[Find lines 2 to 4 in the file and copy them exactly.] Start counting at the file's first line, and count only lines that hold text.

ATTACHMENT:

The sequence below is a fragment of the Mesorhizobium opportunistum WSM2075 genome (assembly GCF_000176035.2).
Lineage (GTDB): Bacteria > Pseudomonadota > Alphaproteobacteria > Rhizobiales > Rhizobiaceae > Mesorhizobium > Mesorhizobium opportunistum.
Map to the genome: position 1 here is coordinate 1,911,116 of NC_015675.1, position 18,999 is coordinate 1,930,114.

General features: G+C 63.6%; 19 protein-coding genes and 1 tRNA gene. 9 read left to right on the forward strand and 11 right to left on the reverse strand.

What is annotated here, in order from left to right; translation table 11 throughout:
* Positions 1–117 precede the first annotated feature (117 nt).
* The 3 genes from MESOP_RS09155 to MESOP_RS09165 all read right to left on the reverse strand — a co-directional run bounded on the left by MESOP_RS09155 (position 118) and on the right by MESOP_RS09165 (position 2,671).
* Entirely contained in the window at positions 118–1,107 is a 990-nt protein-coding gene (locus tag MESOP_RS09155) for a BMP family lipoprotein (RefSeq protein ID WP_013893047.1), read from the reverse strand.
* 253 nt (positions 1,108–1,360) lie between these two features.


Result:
Lineage (GTDB): Bacteria > Pseudomonadota > Alphaproteobacteria > Rhizobiales > Rhizobiaceae > Mesorhizobium > Mesorhizobium opportunistum.
Map to the genome: position 1 here is coordinate 1,911,116 of NC_015675.1, position 18,999 is coordinate 1,930,114.

General features: G+C 63.6%; 19 protein-coding genes and 1 tRNA gene. 9 read left to right on the forward strand and 11 right to left on the reverse strand.